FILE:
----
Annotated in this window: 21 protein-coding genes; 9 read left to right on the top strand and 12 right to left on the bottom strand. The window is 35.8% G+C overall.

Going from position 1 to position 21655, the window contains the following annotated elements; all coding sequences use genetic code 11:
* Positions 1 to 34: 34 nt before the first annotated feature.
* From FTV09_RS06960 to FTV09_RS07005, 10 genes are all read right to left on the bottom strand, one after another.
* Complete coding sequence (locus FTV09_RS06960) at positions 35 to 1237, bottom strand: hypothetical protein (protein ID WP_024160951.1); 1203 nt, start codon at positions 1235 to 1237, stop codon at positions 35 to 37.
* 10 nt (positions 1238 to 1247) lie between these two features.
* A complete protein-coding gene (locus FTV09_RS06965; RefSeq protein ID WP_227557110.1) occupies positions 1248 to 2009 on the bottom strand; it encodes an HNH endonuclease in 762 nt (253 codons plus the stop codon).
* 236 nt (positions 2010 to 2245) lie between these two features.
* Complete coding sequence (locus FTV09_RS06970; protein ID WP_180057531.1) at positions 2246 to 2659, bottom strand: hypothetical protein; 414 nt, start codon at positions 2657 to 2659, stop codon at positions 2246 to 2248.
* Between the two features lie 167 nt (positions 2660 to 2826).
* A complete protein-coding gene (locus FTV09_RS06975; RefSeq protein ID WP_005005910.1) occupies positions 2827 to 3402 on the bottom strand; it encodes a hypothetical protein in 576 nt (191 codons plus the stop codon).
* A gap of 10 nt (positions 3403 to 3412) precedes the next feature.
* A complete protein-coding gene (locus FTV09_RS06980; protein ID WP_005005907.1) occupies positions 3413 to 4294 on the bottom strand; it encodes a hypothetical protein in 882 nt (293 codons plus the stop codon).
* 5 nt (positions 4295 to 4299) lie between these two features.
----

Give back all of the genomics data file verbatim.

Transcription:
Annotated in this window: 21 protein-coding genes; 9 read left to right on the top strand and 12 right to left on the bottom strand. The window is 35.8% G+C overall.

Going from position 1 to position 21655, the window contains the following annotated elements; all coding sequences use genetic code 11:
* Positions 1 to 34: 34 nt before the first annotated feature.
* From FTV09_RS06960 to FTV09_RS07005, 10 genes are all read right to left on the bottom strand, one after another.
* Complete coding sequence (locus FTV09_RS06960) at positions 35 to 1237, bottom strand: hypothetical protein (protein ID WP_024160951.1); 1203 nt, start codon at positions 1235 to 1237, stop codon at positions 35 to 37.
* 10 nt (positions 1238 to 1247) lie between these two features.
* A complete protein-coding gene (locus FTV09_RS06965; RefSeq protein ID WP_227557110.1) occupies positions 1248 to 2009 on the bottom strand; it encodes an HNH endonuclease in 762 nt (253 codons plus the stop codon).
* 236 nt (positions 2010 to 2245) lie between these two features.
* Complete coding sequence (locus FTV09_RS06970; protein ID WP_180057531.1) at positions 2246 to 2659, bottom strand: hypothetical protein; 414 nt, start codon at positions 2657 to 2659, stop codon at positions 2246 to 2248.
* Between the two features lie 167 nt (positions 2660 to 2826).
* A complete protein-coding gene (locus FTV09_RS06975; RefSeq protein ID WP_005005910.1) occupies positions 2827 to 3402 on the bottom strand; it encodes a hypothetical protein in 576 nt (191 codons plus the stop codon).
* A gap of 10 nt (positions 3403 to 3412) precedes the next feature.
* A complete protein-coding gene (locus FTV09_RS06980; protein ID WP_005005907.1) occupies positions 3413 to 4294 on the bottom strand; it encodes a hypothetical protein in 882 nt (293 codons plus the stop codon).
* 5 nt (positions 4295 to 4299) lie between these two features.